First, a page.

People used to look at me with concern and disbelief when I told them I taught high school in East Palo Alto.
“That must be so hard/challenging/scary/tough/difficult/(insert negative adjective here)” they’d inevitably add. “Those kids must be so hard/challenging/scary/tough/difficult/(insert negative adjective here).”
I have yet to come up with an appropriate response to address the layers and layers of racist judgement and innuendo inherent in these comments. Though I’ve heard some form of this comment innumerable times over the past ten years, I still sometimes struggle to give a response at all.
If I had the time, I’d like to tell people who react in this manner: yes, my job is freakin’ hard. In fact, I think it is one of the most challenging, frustrating, exhausting, heart-breaking, emotionally-taxing, difficult jobs one can do. And no, it is not because of my students. My students are my heart and inspiration. They are the reason I show up everyday, even when I feel like throwing in the towel. They give my work meaning and joy.
My job is hard because it is entrenched in a dehumanizing and inequitable system that makes the work of empowerment seem impossible and, too often, hopeless. My job is hard because for every student I am privileged to work with, I know there are thousands more who have no access to any semblance of quality or care in their educational experience. My job is hard because I am constantly burdened with the consciousness of the ingrained socialization and beliefs that uphold an oppressive system that has become invisible to most; I am always aware that these institutions of mindsets, power and privilege squash and undermine my work, and more destructively, my students’ lives.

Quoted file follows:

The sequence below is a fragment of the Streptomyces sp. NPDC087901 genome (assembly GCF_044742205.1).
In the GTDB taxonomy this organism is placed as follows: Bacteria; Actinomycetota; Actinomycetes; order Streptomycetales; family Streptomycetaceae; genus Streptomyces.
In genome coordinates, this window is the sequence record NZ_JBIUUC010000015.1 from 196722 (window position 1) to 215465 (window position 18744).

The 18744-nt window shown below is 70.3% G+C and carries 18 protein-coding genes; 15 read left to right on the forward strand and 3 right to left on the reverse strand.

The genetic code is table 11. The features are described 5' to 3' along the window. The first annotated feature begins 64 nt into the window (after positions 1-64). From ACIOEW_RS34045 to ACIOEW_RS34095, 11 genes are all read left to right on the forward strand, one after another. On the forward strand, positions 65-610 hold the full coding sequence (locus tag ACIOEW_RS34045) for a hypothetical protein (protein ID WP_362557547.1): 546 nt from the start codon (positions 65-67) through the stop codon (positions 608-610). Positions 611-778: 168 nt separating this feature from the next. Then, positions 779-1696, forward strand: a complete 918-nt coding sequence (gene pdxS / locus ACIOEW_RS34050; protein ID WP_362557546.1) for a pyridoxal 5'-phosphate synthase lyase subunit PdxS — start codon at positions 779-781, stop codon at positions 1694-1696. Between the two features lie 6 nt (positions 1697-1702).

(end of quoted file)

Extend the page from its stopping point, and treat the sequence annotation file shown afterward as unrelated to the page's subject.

My job as an educator in schools was hard because I knew for so long that I was trying to put bandaids on the sores of a patient with the plague. The problem with any dialogue about education today is that it continues to do just this; it talks about surface symptoms without ever addressing the root causes – racism, prejudice, fear – because it’s easier to stay on the surface than to challenge the mindset of an entire society about who it does and does not value, and who it sees as deserving or undeserving of hope and humanity.
We will never create lasting change in our society without engaging in real dialogue about the deeper reasons we continue to educate students in separate and unbelievably inequitable schools. We will never create lasting change in our country unless we examine the prejudice and privilege that allows the perpetuation of a criminal justice system that disproportionately disenfranchises and locks up men of color.
I left the school and students I loved for the opportunity to work at The Reset Foundation because I want to change systems. In redesigning prison to be a restorative, educational and healing experience, I believe that we are not only resetting criminal justice, but we are also re-imagining education.
My job at Reset is hard because my team and I are not dealing in symptoms; we’re trying to address the sickness. We live at the intersection of race, gender, class, power, privilege and oppression that make the school to prison pipeline a reality and we are trying to create change.
I believe that we are starting a revolution. Join us.